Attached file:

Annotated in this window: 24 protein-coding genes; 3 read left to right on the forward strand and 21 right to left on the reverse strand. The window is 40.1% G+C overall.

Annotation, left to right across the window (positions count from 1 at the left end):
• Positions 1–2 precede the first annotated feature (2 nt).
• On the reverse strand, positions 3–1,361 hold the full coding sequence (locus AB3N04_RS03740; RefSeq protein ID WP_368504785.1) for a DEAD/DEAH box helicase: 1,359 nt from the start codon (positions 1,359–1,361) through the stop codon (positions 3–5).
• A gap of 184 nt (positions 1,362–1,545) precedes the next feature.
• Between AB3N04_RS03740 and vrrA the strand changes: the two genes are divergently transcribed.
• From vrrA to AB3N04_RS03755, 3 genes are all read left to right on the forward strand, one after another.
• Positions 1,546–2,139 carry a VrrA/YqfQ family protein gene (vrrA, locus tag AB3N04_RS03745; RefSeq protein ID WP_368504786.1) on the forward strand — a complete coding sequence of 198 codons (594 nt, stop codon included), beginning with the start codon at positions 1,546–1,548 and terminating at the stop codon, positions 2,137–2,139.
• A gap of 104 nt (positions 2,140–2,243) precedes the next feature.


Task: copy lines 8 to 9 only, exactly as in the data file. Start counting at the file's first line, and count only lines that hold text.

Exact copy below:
• Positions 1,546–2,139 carry a VrrA/YqfQ family protein gene (vrrA, locus tag AB3N04_RS03745; RefSeq protein ID WP_368504786.1) on the forward strand — a complete coding sequence of 198 codons (594 nt, stop codon included), beginning with the start codon at positions 1,546–1,548 and terminating at the stop codon, positions 2,137–2,139.
• A gap of 104 nt (positions 2,140–2,243) precedes the next feature.